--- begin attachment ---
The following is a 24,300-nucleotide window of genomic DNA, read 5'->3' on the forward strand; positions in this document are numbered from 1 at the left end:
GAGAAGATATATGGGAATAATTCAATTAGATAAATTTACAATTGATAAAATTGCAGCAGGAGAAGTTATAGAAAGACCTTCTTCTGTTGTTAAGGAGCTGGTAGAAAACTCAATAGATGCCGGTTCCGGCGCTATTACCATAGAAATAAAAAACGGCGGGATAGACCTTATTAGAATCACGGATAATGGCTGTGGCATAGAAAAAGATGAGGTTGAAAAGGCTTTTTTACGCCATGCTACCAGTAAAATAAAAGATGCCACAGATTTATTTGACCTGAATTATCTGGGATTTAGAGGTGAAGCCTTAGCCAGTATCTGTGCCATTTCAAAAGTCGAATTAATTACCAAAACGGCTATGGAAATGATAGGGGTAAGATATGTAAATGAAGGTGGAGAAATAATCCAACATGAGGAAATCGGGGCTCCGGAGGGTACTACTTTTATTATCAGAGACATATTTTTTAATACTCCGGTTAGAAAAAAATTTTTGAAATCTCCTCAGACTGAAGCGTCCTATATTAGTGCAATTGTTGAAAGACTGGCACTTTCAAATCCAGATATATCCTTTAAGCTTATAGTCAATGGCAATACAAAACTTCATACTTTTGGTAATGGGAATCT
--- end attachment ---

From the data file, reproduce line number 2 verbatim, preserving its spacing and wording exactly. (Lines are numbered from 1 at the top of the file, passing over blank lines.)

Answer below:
GAGAAGATATATGGGAATAATTCAATTAGATAAATTTACAATTGATAAAATTGCAGCAGGAGAAGTTATAGAAAGACCTTCTTCTGTTGTTAAGGAGCTGGTAGAAAACTCAATAGATGCCGGTTCCGGCGCTATTACCATAGAAATAAAAAACGGCGGGATAGACCTTATTAGAATCACGGATAATGGCTGTGGCATAGAAAAAGATGAGGTTGAAAAGGCTTTTTTACGCCATGCTACCAGTAAAATAAAAGATGCCACAGATTTATTTGACCTGAATTATCTGGGATTTAGAGGTGAAGCCTTAGCCAGTATCTGTGCCATTTCAAAAGTCGAATTAATTACCAAAACGGCTATGGAAATGATAGGGGTAAGATATGTAAATGAAGGTGGAGAAATAATCCAACATGAGGAAATCGGGGCTCCGGAGGGTACTACTTTTATTATCAGAGACATATTTTTTAATACTCCGGTTAGAAAAAAATTTTTGAAATCTCCTCAGACTGAAGCGTCCTATATTAGTGCAATTGTTGAAAGACTGGCACTTTCAAATCCAGATATATCCTTTAAGCTTATAGTCAATGGCAATACAAAACTTCATACTTTTGGTAATGGGAATCT